Appendix: Existentialism and Marxism by Doug Lorimer 263

The origins of existentialism— 263 ! Sartrean existentialism — 264 ! Althusserian structuralism — 266 ! Existentialism and post-structuralism — 267

Notes 268

George Novack was born in Boston in 1905 to Jewish immigrant parents from Eastern Europe.

Radicalised by the 1929 economic crash, he moved toward Marxism. In 1933 he joined the Trotskyist Communist League of America, the organisation founded by veteran revolutionary James P. Cannon after his break with the Stalinised Communist Party in 1928. Novack remained active in the Trotskyist movement — first the CLA and then its successor organisations, most notably the Socialist Workers Party — until his death in 1992.

Novack early developed an interest in philosophy. In the 1930s he belonged to a broad layer of radical New York intellectuals who were attracted to Marxism. However, while the small US Trotskyist movement in this period attracted a significant milieu of fellow-travelling intellectuals, very few actually joined the movement and became revolutionary activists. Some — like Felix Morrow and James Burnham — did so but either did not fully make the transition or did not stay the distance.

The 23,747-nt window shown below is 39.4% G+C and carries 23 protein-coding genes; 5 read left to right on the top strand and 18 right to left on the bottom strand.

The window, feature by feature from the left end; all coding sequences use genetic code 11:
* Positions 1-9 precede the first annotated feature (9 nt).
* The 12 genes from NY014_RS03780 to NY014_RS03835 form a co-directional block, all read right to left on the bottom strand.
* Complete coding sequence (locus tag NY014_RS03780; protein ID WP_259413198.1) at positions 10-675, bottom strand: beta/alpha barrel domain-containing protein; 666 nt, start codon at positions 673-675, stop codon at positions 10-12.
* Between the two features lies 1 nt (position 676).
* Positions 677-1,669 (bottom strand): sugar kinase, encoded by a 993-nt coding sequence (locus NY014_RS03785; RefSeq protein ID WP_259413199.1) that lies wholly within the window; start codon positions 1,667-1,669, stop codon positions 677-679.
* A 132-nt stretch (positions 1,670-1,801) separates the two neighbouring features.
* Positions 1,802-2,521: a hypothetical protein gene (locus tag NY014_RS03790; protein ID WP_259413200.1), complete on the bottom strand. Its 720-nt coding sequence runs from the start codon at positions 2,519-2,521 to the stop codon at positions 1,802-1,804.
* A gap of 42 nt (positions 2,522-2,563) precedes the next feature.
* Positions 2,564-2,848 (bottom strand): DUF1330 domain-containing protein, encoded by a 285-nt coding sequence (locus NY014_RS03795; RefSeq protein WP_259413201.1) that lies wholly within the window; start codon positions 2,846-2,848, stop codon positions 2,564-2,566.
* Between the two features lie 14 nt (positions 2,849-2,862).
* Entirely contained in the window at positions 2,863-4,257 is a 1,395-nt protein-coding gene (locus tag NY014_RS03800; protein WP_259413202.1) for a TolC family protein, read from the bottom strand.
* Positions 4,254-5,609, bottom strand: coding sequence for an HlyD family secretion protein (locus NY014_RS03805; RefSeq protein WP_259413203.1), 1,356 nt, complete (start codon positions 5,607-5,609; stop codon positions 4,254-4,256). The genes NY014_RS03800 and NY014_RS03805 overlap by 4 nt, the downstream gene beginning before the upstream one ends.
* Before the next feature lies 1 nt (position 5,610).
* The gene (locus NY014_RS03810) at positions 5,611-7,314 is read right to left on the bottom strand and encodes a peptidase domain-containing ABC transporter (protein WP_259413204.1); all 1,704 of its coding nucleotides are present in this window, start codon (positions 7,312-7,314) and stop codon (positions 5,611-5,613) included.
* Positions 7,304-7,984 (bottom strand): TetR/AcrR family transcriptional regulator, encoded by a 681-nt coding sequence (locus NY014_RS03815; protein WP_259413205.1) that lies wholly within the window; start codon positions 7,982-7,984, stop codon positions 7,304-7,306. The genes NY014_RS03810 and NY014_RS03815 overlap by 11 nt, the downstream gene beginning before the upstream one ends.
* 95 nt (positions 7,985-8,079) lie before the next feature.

George Novack stands out as one of the handful of radical intellectuals of the Depression years who remained true to his early convictions. As he wrote in an autobiographical memoir in 1976:

I had to watch most of my generation fall by the wayside and conclude a separate peace with the ruling powers in the universities, the publishing fields, the professional and business worlds. Today, at the age of 70, I am one of a very few: a radical intellectual of 1930s vintage who remains active as an unrepentant Marxist and fulltime professional in the revolutionary movement.1